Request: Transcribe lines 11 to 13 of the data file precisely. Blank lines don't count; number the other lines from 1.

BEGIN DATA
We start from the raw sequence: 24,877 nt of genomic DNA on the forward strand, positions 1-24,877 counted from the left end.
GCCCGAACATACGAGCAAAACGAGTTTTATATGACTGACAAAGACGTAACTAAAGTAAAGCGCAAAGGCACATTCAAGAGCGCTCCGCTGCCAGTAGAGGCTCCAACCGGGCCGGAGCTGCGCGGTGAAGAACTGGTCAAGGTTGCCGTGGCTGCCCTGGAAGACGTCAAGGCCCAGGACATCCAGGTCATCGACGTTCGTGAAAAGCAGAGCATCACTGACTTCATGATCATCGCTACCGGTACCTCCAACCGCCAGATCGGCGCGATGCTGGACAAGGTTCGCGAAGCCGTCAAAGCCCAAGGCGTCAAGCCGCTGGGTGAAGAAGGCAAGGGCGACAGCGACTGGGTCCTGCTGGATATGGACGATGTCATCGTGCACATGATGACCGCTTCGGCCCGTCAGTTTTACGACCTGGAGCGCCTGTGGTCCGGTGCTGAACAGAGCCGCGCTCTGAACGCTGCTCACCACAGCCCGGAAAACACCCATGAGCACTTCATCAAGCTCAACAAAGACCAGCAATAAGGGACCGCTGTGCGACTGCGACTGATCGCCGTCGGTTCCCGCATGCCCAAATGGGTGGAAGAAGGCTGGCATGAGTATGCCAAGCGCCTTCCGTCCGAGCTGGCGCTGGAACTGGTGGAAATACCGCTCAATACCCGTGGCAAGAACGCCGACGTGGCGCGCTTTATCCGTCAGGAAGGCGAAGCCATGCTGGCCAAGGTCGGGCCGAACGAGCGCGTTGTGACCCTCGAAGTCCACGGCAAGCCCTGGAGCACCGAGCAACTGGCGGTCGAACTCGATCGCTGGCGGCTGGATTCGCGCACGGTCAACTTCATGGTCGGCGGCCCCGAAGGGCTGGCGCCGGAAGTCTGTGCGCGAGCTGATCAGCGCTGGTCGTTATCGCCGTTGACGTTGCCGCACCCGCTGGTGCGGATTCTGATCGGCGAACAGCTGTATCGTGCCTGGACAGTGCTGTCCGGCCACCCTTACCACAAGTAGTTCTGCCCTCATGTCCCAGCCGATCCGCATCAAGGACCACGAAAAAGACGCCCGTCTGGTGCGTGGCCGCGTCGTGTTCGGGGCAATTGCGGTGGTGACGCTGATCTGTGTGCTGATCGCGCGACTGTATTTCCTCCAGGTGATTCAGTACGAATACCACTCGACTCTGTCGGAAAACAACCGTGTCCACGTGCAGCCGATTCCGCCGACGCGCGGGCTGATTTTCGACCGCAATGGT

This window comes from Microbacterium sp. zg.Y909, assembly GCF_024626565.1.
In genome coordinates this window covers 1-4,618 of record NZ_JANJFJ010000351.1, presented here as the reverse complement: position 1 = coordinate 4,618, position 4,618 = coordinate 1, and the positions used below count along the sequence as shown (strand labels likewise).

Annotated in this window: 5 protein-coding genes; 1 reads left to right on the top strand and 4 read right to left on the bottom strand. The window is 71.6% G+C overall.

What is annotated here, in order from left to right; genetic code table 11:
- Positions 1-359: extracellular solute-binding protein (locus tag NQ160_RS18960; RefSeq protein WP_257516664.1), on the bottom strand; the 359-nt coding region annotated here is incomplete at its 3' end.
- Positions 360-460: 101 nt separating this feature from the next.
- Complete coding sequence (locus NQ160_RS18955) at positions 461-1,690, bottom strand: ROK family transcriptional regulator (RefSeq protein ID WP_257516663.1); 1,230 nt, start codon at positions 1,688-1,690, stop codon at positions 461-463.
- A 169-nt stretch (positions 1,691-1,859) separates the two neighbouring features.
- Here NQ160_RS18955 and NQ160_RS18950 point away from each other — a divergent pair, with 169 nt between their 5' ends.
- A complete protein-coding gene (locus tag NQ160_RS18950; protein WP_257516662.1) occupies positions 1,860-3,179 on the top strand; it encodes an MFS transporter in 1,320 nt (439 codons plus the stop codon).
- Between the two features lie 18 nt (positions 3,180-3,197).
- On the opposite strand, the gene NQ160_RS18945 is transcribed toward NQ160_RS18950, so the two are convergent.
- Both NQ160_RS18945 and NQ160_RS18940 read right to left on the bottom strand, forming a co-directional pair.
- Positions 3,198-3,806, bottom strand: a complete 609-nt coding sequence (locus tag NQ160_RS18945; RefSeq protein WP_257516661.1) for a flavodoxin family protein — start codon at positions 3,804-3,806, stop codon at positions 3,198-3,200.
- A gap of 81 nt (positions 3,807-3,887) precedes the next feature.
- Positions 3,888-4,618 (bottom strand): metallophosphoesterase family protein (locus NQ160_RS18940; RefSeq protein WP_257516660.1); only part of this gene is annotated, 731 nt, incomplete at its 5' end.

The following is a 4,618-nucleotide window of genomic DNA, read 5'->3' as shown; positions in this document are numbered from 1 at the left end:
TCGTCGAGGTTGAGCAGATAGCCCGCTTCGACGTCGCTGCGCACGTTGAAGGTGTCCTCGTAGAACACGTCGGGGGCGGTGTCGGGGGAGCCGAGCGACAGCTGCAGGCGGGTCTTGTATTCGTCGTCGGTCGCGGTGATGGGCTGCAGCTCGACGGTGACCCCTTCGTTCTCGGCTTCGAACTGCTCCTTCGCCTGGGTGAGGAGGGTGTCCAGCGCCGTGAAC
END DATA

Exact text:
- Here NQ160_RS18955 and NQ160_RS18950 point away from each other — a divergent pair, with 169 nt between their 5' ends.
- A complete protein-coding gene (locus tag NQ160_RS18950; protein WP_257516662.1) occupies positions 1,860-3,179 on the top strand; it encodes an MFS transporter in 1,320 nt (439 codons plus the stop codon).
- Between the two features lie 18 nt (positions 3,180-3,197).